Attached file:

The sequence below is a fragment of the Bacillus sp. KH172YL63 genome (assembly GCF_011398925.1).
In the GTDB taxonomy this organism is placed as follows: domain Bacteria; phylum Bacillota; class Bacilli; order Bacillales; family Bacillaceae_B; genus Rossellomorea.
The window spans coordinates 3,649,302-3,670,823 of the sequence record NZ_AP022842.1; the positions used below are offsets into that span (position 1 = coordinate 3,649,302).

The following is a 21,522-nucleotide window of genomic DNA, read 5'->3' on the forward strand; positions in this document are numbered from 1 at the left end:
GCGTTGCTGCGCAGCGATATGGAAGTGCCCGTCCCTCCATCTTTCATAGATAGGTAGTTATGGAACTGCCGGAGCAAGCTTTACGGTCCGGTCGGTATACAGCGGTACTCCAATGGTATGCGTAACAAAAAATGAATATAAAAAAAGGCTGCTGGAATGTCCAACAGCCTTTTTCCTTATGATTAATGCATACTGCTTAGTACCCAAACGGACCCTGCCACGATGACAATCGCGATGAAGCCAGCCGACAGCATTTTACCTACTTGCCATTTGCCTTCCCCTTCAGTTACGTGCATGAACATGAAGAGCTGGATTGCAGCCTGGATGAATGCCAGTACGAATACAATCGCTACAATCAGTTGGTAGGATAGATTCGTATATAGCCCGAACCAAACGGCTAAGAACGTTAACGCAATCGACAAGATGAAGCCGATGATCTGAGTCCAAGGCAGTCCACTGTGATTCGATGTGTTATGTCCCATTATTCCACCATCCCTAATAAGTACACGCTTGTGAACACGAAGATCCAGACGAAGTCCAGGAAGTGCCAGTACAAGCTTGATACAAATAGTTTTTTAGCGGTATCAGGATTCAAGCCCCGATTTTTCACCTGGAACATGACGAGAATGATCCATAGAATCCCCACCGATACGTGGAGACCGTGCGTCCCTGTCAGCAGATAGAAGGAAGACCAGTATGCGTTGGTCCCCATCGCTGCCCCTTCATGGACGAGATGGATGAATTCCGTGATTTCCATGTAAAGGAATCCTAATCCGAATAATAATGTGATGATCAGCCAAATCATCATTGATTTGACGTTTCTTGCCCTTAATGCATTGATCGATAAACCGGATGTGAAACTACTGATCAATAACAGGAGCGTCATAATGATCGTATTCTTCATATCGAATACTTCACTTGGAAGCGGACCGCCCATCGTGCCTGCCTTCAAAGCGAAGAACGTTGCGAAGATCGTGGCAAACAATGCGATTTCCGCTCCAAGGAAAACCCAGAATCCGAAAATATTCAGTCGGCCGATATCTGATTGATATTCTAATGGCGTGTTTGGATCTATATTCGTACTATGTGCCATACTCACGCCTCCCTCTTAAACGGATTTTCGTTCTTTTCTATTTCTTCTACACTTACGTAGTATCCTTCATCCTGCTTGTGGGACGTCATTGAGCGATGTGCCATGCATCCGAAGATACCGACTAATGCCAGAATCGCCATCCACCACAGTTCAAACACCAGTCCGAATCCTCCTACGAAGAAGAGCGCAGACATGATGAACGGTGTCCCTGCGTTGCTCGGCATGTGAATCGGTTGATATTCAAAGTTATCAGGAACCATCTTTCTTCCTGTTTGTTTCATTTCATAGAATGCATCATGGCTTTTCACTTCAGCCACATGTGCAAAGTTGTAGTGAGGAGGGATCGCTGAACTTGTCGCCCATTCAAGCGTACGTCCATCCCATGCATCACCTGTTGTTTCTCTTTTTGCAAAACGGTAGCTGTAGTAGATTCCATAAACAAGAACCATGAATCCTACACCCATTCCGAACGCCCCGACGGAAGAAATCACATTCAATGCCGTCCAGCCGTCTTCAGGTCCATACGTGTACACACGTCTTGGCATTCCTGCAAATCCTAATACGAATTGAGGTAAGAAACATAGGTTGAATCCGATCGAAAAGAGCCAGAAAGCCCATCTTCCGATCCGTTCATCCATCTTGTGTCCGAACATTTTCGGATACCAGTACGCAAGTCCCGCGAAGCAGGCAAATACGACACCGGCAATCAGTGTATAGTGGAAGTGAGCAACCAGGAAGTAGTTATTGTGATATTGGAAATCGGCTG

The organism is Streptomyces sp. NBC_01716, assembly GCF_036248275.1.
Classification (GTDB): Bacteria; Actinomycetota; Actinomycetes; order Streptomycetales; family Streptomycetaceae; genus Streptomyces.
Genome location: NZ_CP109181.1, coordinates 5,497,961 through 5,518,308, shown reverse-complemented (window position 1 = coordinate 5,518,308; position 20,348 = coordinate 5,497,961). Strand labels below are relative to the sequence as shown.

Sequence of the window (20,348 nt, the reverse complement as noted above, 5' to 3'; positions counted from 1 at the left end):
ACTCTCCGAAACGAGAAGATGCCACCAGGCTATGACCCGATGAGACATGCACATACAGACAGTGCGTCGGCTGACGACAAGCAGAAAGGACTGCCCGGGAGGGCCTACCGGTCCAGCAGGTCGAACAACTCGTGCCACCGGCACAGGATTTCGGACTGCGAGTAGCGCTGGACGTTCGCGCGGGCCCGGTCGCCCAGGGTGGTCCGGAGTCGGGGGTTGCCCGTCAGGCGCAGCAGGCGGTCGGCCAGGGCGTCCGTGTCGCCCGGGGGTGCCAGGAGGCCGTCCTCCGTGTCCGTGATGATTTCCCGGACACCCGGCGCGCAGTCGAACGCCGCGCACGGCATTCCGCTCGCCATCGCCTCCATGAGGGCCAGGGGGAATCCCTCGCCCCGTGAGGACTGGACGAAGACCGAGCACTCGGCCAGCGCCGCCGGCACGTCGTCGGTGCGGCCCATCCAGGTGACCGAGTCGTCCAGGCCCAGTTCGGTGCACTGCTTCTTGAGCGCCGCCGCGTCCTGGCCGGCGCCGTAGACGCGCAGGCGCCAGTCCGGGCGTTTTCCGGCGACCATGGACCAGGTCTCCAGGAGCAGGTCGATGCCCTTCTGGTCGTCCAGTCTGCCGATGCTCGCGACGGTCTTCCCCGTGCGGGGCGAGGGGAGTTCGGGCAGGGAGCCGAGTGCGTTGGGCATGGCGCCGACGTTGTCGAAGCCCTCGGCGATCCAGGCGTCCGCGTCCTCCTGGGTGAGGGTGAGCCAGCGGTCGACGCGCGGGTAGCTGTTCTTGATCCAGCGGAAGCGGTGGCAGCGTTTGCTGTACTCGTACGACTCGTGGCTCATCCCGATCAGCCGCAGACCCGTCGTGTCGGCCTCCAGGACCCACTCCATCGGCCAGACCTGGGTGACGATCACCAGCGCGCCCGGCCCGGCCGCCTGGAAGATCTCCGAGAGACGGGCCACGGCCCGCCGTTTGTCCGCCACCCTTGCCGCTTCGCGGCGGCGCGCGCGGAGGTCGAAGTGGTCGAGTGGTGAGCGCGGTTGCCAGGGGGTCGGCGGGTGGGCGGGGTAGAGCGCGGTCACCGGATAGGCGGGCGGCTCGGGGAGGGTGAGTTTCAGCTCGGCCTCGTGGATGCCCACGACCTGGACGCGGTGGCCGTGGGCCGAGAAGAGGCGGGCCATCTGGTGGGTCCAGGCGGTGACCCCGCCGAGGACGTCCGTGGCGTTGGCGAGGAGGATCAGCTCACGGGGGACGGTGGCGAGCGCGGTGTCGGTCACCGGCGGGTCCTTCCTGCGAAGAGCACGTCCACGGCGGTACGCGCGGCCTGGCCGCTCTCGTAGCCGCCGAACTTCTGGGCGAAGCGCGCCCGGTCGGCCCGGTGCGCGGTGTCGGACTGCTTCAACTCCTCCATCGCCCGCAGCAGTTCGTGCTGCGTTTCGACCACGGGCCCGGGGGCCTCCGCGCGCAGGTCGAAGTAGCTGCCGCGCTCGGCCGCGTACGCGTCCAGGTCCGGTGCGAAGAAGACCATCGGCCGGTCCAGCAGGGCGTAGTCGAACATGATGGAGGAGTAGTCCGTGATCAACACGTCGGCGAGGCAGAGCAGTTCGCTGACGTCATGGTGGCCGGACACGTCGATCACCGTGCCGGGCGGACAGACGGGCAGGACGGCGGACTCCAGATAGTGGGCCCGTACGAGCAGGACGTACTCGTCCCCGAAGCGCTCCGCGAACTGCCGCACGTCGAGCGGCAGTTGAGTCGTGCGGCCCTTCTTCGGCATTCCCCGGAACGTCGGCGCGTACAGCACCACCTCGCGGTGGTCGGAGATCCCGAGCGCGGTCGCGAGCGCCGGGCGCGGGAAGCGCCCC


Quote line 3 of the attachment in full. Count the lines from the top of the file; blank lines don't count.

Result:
The window spans coordinates 3,649,302-3,670,823 of the sequence record NZ_AP022842.1; the positions used below are offsets into that span (position 1 = coordinate 3,649,302).